Put yourself back in 1983 for a moment my fellow readers. It was the beginning of the AIDS crisis and Broadway was starting to feel the effects. Many great talents such as choreographer Ron Field and vocal arranger James Raitt would succumb to this dreaded disease in the coming years.
On August 21st 1983 a Broadway musical opened that was revolutionary in the way gays were portrayed onstage. It treated them as humans as opposed to freaks and was a call for acceptance. That musical was La Cage aux Folles and it went on to win seven Tony Awards including best musical.
Almost 33 years later after its Broadway opening, Signature Theatre is presenting this still very important Jerry Herman/Harvey Fierstein classic. With LGBT issues such as marriage equality being a hot topic in this country and the unthinkable mass shooting in Orlando, Florida, the messages in La Cage aux Folles of acceptance and we are all one are still very potent.
…Bobby Smith’s portrayal is not only one of the best performances you’ll see anywhere this season but he makes Albin/Zaza human again.
We are in St. Tropez on the French Riviera at a small club run by Georges (Brent Barrett) who invites his audiences to “Open their eyes” and witness the notorious Les Cagelles. This is no ordinary kickline and La Cage aux Folles is no ordinary nightclub. The Cagelles are men dressed as women portraying such scintillating characters as Hanna from Hamburg (Jay Westin) who works with a bullwhip and manages to seduce Francis the stage manager (Michael Bunce). Francis ends up in a neck brace as his relationship develops with Hanna. That’s what I call an occupational hazard.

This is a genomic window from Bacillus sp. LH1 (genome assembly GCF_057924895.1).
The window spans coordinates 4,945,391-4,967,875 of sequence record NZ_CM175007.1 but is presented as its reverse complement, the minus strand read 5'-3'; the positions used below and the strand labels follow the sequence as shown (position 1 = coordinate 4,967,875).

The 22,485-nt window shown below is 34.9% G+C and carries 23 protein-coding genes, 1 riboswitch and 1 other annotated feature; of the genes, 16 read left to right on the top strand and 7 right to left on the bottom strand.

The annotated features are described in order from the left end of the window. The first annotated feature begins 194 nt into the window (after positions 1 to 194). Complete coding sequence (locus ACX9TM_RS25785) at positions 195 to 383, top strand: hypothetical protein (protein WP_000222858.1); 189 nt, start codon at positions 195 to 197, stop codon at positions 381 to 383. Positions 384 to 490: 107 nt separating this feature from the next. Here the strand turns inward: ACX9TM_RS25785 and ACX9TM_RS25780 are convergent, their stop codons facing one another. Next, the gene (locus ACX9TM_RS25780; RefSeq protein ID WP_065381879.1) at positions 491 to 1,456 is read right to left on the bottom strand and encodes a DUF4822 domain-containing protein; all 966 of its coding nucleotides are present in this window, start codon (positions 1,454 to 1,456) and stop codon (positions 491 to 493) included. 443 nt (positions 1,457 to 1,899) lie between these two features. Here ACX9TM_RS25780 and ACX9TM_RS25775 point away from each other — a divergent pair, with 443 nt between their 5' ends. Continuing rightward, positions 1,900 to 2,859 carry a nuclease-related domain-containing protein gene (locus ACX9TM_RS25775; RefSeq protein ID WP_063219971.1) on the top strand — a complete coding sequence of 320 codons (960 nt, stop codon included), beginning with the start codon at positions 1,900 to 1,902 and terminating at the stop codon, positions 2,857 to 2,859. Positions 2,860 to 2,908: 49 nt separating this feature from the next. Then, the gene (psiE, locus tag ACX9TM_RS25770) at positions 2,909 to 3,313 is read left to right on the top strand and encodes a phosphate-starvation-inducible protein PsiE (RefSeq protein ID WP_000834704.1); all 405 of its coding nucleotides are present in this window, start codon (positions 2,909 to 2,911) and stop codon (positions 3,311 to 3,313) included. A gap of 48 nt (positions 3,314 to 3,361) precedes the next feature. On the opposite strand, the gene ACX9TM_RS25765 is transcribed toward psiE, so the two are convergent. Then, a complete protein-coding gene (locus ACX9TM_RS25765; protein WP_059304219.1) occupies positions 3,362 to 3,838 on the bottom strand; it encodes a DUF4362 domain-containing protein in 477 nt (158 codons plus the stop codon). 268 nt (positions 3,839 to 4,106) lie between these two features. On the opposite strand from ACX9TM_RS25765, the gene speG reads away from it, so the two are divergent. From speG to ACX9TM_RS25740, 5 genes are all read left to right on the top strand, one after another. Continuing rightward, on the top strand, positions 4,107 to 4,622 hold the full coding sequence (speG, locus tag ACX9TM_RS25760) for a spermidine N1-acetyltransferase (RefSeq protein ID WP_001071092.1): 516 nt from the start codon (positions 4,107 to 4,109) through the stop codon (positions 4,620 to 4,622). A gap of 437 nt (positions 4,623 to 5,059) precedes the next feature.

The star attraction at La Cage is the high maintenance Zaza whose real name is Albin (Bobby Smith.) Albin and Georges have been in a relationship for many years and have been raising Georges’ son Jean-Michel (Paul Scanlan.) If you’re confused, Geroges has a one night fling with Jean-Michel’s mother Cybil. Jean-Michel is engaged to Anne Dindon (Jessica Lauren Ball) whose father Edouard Dindon (Mitchell Hébert) is the head of an organization that wants to close down all gay nightclubs. When Anne’s parents want to meet Jean Michel’s parents before giving the couple permission to wed, things get hairy. Jean- Michel wants his mother Cybil to be there even though he was raised by Albin. He feels Albin’s flamboyant style and personality will not bode well with Anne’s parents. Thus begins the charade of making Albin more masculine in the person of Uncle Al, making the house over the club more “presentable” and even cleaning up the over the top butler Frances’s (DJ Petrosino) act. This set up and what happens after is one of the many reasons this show still resonates.